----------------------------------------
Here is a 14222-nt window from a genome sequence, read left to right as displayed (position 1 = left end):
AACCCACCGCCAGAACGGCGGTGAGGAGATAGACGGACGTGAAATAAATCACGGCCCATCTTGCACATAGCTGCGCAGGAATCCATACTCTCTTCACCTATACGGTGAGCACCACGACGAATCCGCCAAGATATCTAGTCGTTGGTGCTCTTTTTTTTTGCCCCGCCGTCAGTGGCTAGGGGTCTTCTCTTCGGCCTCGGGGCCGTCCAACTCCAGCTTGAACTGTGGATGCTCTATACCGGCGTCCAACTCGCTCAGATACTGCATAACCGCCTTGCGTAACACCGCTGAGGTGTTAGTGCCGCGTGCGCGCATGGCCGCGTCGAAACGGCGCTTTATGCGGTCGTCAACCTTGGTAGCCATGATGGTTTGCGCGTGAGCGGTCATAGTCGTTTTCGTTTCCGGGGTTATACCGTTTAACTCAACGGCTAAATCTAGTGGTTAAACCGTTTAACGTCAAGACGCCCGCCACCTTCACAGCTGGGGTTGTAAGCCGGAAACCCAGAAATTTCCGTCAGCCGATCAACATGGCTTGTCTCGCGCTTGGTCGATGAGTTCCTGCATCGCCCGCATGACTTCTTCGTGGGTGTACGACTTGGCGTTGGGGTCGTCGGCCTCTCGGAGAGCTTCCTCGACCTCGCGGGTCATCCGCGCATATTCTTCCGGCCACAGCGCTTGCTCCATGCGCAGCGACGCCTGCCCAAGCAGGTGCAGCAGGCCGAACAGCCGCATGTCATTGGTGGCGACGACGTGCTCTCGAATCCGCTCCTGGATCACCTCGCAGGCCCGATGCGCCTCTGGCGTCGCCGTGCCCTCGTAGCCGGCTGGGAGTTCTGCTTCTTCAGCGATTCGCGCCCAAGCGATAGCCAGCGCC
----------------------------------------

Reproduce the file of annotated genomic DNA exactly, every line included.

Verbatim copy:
Here is a 14222-nt window from a genome sequence, read left to right as displayed (position 1 = left end):
AACCCACCGCCAGAACGGCGGTGAGGAGATAGACGGACGTGAAATAAATCACGGCCCATCTTGCACATAGCTGCGCAGGAATCCATACTCTCTTCACCTATACGGTGAGCACCACGACGAATCCGCCAAGATATCTAGTCGTTGGTGCTCTTTTTTTTTGCCCCGCCGTCAGTGGCTAGGGGTCTTCTCTTCGGCCTCGGGGCCGTCCAACTCCAGCTTGAACTGTGGATGCTCTATACCGGCGTCCAACTCGCTCAGATACTGCATAACCGCCTTGCGTAACACCGCTGAGGTGTTAGTGCCGCGTGCGCGCATGGCCGCGTCGAAACGGCGCTTTATGCGGTCGTCAACCTTGGTAGCCATGATGGTTTGCGCGTGAGCGGTCATAGTCGTTTTCGTTTCCGGGGTTATACCGTTTAACTCAACGGCTAAATCTAGTGGTTAAACCGTTTAACGTCAAGACGCCCGCCACCTTCACAGCTGGGGTTGTAAGCCGGAAACCCAGAAATTTCCGTCAGCCGATCAACATGGCTTGTCTCGCGCTTGGTCGATGAGTTCCTGCATCGCCCGCATGACTTCTTCGTGGGTGTACGACTTGGCGTTGGGGTCGTCGGCCTCTCGGAGAGCTTCCTCGACCTCGCGGGTCATCCGCGCATATTCTTCCGGCCACAGCGCTTGCTCCATGCGCAGCGACGCCTGCCCAAGCAGGTGCAGCAGGCCGAACAGCCGCATGTCATTGGTGGCGACGACGTGCTCTCGAATCCGCTCCTGGATCACCTCGCAGGCCCGATGCGCCTCTGGCGTCGCCGTGCCCTCGTAGCCGGCTGGGAGTTCTGCTTCTTCAGCGATTCGCGCCCAAGCGATAGCCAGCGCC